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We are students working on a Java project where we have to:

  1. Capture the video stream from a webcam
  2. Merge this stream with a video file (we take the average of colors of each pixel, so the two streams are superimposed)
  3. Transmit the result of this merge on the network, using RTP or RTSP (theoretically, it will be received by 2 Android tablets).

One thing that's very important is that all these operations should be in real-time (or almost). The RTP stream should be received in the same time that the webcam is capturing the video.

In order to do this, we use the Java Media Framework (JMF) API. The first and second points have been successfully implemented : each second, 30 BufferedImage from the webcam are merged with 30 BufferedImage from the video file. The result is displayed on a classic JFrame (we do that using only Swing and JMF), and it works very good.

We still have to do the third point. Sending a video stream via RTP is not very hard. But here is the matter: due to points 1 and 2, we do not have a video stream, but a serie of BufferedImages. We know how to get a video file from these BufferedImage. But it's only a video file recorded on the hard drive, and it can't be sent on the network in real-time. So how can we make an on-the-fly stream from these BufferedImage that can be directly sent via RTP?

Thanks in advance for your help.

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1 Answer 1

I'd like to improve my answer.

First there is the question whether you really have to use RTP/RTSP. If you don't have to, you can send your image data just through a DatagramSocket and assume the receiver knows how to decode them. Use something like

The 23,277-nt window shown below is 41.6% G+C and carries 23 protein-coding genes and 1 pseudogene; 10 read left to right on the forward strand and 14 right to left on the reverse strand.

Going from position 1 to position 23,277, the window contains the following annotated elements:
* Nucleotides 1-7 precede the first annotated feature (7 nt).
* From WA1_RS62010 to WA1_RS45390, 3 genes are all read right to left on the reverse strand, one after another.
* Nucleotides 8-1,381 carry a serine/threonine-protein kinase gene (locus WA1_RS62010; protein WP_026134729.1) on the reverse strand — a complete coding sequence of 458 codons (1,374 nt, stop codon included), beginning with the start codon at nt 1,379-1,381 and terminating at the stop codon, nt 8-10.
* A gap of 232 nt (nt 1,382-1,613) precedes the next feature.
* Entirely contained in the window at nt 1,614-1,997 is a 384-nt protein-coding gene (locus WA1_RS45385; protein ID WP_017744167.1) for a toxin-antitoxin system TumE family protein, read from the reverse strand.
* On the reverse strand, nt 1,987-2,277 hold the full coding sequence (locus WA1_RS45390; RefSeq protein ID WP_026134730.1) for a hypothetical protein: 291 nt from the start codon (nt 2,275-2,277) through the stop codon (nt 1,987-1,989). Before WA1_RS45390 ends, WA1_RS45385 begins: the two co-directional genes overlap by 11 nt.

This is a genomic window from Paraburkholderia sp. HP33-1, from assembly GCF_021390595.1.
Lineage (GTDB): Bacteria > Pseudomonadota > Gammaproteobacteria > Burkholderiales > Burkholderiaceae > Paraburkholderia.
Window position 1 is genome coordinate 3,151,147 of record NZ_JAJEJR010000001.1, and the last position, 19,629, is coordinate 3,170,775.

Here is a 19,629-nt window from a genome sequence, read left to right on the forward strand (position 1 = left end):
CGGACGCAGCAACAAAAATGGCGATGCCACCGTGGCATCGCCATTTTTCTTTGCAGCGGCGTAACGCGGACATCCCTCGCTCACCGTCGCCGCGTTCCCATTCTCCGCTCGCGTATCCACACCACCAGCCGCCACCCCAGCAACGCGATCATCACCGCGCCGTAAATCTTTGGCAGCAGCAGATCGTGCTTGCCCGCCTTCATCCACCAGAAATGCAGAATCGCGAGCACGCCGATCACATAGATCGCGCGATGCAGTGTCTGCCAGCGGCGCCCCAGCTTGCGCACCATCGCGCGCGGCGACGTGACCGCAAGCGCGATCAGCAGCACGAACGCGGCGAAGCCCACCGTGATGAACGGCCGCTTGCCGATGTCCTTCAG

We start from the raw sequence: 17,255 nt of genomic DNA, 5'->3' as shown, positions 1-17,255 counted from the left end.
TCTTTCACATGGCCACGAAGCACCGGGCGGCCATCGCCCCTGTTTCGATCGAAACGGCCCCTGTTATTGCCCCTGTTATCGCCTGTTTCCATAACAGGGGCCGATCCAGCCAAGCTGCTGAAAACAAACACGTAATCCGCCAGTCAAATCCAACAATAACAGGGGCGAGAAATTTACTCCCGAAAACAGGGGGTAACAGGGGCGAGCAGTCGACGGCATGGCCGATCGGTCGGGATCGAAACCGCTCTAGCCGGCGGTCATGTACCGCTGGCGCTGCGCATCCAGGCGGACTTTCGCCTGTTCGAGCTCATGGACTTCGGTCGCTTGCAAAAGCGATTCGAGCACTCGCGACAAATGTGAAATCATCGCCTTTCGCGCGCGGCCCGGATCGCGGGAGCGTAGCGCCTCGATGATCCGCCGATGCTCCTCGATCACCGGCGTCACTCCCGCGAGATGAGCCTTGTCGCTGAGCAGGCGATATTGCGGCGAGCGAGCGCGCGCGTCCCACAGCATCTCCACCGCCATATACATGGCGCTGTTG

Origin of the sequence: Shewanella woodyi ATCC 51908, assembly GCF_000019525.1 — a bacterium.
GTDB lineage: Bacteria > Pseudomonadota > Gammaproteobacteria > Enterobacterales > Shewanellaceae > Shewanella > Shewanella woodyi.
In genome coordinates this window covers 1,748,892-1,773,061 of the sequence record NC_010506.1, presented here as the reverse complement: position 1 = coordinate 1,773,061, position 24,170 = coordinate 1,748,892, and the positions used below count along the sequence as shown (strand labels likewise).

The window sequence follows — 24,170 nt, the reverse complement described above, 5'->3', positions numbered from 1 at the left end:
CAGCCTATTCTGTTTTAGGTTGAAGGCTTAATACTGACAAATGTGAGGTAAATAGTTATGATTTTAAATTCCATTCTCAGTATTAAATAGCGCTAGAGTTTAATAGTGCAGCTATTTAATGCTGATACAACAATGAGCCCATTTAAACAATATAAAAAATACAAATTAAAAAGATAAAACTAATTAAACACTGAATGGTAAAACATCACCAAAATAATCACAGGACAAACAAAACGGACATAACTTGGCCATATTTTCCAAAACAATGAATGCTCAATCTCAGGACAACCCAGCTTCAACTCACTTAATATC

DatagramSocket socket = new DatagramSocket(port);
DatagramPacket packet = new DatagramPacket(new byte[1], 1);    


   byte[] data = getMergedImageData();



If you have to use RTP you should have a look at the mjsip project. Basically you have to create a valid RTP header (e.g. the first 12 bytes in your databuffer). This is rather simple if you know where each bit belongs to.

Depending on how you encode your images you might have to be wary of additional requirements. For example, when sending Jpeg through RTP you have to remove the complete Jpeg header and create an abbreviated RTP/Jpeg header and place it between the RTP header and the payload. The receiver will have to recreate the Jpeg header from the abbreviated header. For Jpeg, also make sure to add an EOI marker to your image if not already present. I think in this regard ffmpeg can do a lot of work for you if you dare to dive into JNI.

For more information on how the RTP payloads have to be tailored see this.

Cheers ~

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